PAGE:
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able acts appear became become begin believe belong better bring brought Burke called character Christian civilization common connected course Court criticism Divine doubt England English evil exist express facts father feel friends give given Greek hand heart hope human influence interest Italy kind King knowledge land language laws lead least less lessons light living look mean merely method Milton mind moral nature never newspapers notions object once opinion ourselves party passed perhaps persons poem poet principle question reason respecting Roman rule seems sense society sometimes speak speech suppose sure teach tell things thought tion true truth turn understand universe whole wish witness worth writers
Page 316 - Though equal to all things, for all things unfit; Too nice for a statesman, too proud for a wit, For a patriot too cool, for a drudge disobedient, And too fond of the right to pursue the expedient. In short, 'twas his fate, unemployed, or in place, sir, To eat mutton cold, and cut blocks with a razor.
Page 323 - Your representative owes you, not his industry only, but his judgment ; and he betrays, instead of serving you, if he sacrifices it to your opinion.
Page 266 - Like that self-begotten bird In the Arabian woods embost, That no second knows, nor third, And lay erewhile a holocaust, From out her ashy womb now teem'd, Revives, reflourishes, then vigorous most When most unactive deem'd ; And, though her body die, her fame survives, A secular bird, ages of lives.
Page 363 - ... teeth; and being sown up and down, may chance to spring up armed men. And yet, on the other hand, unless wariness be used, as good almost kill a man as kill a good book. Who kills a man kills a reasonable creature, God's image; but he who destroys a good book, kills reason itself, kills the image of God, as it were, in the eye.
Page 278 - LAWRENCE, of virtuous father virtuous son, Now that the fields are dank, and ways are mire, Where shall we sometimes meet, and by the fire Help waste a sullen day, what may be won From the hard season gaining? Time will run On smoother, till Favonius reinspire The frozen earth, and clothe in fresh attire The lily and rose, that neither sowed nor spun.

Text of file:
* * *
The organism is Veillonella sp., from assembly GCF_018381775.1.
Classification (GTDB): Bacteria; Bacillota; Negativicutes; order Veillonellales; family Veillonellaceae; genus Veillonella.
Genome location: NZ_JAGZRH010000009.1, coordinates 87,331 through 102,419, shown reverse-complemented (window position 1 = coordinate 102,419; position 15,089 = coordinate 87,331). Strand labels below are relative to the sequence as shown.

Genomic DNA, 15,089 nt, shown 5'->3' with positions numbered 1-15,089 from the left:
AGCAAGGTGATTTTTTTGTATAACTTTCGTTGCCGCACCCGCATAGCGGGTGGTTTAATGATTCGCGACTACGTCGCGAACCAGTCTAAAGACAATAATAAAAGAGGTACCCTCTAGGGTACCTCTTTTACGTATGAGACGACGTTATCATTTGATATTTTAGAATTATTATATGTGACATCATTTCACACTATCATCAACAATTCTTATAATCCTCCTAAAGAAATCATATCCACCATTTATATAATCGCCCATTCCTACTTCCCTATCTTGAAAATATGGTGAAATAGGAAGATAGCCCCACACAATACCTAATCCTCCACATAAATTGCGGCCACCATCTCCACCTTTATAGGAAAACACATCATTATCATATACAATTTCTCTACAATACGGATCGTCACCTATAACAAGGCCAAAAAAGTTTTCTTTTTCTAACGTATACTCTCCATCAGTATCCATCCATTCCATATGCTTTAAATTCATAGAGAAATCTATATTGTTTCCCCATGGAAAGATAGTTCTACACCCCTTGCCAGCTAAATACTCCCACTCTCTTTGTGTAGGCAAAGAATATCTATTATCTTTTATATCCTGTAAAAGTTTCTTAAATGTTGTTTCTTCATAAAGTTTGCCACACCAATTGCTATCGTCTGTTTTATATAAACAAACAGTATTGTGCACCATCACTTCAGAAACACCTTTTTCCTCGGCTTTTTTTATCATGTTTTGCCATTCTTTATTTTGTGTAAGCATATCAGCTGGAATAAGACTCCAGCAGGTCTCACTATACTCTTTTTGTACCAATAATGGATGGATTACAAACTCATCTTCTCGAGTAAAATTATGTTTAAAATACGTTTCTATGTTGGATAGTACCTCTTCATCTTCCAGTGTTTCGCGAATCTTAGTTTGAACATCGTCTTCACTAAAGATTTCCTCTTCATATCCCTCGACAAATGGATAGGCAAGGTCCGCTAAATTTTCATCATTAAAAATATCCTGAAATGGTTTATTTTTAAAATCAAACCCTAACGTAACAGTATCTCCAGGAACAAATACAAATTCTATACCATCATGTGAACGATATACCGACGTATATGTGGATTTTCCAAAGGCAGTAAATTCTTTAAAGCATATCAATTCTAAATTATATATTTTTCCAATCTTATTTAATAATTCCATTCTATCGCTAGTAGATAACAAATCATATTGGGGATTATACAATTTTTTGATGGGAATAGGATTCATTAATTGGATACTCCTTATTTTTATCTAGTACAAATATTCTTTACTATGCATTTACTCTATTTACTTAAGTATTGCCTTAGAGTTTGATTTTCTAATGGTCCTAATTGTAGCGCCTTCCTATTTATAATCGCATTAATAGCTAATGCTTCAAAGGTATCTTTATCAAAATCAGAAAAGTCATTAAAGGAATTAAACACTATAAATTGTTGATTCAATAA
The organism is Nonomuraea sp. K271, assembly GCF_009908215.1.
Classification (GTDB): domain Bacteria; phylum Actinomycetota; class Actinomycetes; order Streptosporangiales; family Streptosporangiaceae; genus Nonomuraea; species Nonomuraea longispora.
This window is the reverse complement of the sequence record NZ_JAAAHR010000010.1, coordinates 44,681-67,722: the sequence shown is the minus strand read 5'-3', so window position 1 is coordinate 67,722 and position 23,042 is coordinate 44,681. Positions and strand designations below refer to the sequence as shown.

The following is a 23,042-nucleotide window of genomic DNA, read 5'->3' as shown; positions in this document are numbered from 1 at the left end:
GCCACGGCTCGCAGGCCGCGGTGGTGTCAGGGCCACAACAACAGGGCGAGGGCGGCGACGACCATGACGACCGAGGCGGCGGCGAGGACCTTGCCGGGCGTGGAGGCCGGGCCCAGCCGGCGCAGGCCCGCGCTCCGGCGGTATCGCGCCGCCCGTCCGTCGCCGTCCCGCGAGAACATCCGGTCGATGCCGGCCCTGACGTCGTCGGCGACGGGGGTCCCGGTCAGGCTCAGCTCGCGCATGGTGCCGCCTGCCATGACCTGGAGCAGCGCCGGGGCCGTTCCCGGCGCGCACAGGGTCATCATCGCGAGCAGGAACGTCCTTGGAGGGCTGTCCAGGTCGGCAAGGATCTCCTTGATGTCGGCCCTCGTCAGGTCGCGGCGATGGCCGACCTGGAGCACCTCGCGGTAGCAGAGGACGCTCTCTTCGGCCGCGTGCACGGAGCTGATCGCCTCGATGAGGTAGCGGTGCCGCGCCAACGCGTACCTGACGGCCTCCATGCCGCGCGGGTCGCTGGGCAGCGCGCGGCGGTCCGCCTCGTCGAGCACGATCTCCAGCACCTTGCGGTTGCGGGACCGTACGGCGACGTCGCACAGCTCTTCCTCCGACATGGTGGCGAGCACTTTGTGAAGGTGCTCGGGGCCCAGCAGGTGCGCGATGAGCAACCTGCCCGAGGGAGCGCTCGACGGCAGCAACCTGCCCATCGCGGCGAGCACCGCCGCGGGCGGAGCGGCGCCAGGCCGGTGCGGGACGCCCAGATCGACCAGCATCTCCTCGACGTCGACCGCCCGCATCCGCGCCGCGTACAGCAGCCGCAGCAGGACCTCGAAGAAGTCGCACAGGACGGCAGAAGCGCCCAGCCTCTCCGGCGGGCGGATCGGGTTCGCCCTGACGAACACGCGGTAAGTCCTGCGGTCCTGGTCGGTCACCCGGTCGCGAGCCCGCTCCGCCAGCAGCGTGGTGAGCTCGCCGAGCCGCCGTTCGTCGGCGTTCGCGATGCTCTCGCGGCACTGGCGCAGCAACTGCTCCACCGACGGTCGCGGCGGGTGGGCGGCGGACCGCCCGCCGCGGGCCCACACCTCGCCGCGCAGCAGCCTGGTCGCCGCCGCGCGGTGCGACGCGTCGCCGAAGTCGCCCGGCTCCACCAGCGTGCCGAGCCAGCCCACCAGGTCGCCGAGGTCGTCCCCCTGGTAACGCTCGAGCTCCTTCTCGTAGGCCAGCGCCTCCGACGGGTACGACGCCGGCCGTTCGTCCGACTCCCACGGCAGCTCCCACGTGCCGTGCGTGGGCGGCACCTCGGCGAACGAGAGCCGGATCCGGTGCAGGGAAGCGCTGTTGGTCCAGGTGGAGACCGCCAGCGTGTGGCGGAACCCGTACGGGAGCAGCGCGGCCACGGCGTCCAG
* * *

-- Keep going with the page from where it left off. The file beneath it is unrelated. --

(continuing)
Page 42 - The mysteries of Hecate, and the night; By .all the operation of the orbs, From whom we do exist, and cease to be ; Here I disclaim all my paternal care, Propinquity and property of blood, And as a stranger to my heart and me Hold thee, from this, for ever.
Page 324 - ... not local prejudices ought to guide, but the general good, resulting from the general reason of the whole. You choose a member indeed ; but when you have chosen him he is not a member of Bristol, but he is a member of parliament.
Page 324 - To deliver an opinion is the right of all men; that of constituents is a weighty and respectable opinion, which a representative ought always to rejoice to hear, and which he ought always most seriously to consider. But authoritative instructions; mandates issued, which the member is bound blindly and implicitly to obey, to vote and to argue for, though contrary to the clearest conviction of his judgment and conscience; these are things utterly unknown to the laws of the land, and which arise from...
Page 363 - We should be wary therefore what persecution we raise against the living labours of public men, how we spill that seasoned life of man preserved and stored up in books ; since we see a kind of homicide may be thus committed, sometimes a martyrdom, and, if it extend to the whole impression, a kind of massacre, whereof the execution ends not in the slaying of an elemental life, but strikes at that ethereal and fifth essence, the breath of reason itself, slays an immortality rather than a life.